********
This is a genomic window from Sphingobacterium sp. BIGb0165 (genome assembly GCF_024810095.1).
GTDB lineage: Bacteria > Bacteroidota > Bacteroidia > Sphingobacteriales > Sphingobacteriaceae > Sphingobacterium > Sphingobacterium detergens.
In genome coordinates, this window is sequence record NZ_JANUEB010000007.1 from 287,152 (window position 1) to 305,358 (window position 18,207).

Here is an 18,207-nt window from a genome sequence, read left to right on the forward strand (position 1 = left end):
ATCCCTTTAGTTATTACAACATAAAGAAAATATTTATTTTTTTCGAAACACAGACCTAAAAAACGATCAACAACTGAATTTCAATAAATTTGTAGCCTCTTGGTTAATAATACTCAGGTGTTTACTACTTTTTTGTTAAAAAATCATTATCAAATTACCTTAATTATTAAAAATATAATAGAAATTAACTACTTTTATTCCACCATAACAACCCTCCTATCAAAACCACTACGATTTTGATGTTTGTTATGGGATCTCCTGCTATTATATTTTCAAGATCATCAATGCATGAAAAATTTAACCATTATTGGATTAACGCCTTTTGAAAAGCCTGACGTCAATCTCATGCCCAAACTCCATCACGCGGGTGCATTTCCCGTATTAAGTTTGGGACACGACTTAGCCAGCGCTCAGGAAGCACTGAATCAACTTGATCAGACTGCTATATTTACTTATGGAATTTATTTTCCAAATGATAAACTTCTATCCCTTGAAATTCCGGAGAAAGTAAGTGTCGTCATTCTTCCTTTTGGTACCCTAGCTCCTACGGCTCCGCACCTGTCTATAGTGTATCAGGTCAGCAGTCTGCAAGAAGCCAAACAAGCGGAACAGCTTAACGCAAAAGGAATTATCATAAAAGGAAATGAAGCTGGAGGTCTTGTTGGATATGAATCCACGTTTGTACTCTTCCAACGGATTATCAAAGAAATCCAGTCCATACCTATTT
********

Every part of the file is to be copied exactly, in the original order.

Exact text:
This is a genomic window from Sphingobacterium sp. BIGb0165 (genome assembly GCF_024810095.1).
GTDB lineage: Bacteria > Bacteroidota > Bacteroidia > Sphingobacteriales > Sphingobacteriaceae > Sphingobacterium > Sphingobacterium detergens.
In genome coordinates, this window is sequence record NZ_JANUEB010000007.1 from 287,152 (window position 1) to 305,358 (window position 18,207).

Here is an 18,207-nt window from a genome sequence, read left to right on the forward strand (position 1 = left end):
ATCCCTTTAGTTATTACAACATAAAGAAAATATTTATTTTTTTCGAAACACAGACCTAAAAAACGATCAACAACTGAATTTCAATAAATTTGTAGCCTCTTGGTTAATAATACTCAGGTGTTTACTACTTTTTTGTTAAAAAATCATTATCAAATTACCTTAATTATTAAAAATATAATAGAAATTAACTACTTTTATTCCACCATAACAACCCTCCTATCAAAACCACTACGATTTTGATGTTTGTTATGGGATCTCCTGCTATTATATTTTCAAGATCATCAATGCATGAAAAATTTAACCATTATTGGATTAACGCCTTTTGAAAAGCCTGACGTCAATCTCATGCCCAAACTCCATCACGCGGGTGCATTTCCCGTATTAAGTTTGGGACACGACTTAGCCAGCGCTCAGGAAGCACTGAATCAACTTGATCAGACTGCTATATTTACTTATGGAATTTATTTTCCAAATGATAAACTTCTATCCCTTGAAATTCCGGAGAAAGTAAGTGTCGTCATTCTTCCTTTTGGTACCCTAGCTCCTACGGCTCCGCACCTGTCTATAGTGTATCAGGTCAGCAGTCTGCAAGAAGCCAAACAAGCGGAACAGCTTAACGCAAAAGGAATTATCATAAAAGGAAATGAAGCTGGAGGTCTTGTTGGATATGAATCCACGTTTGTACTCTTCCAACGGATTATCAAAGAAATCCAGTCCATACCTATTT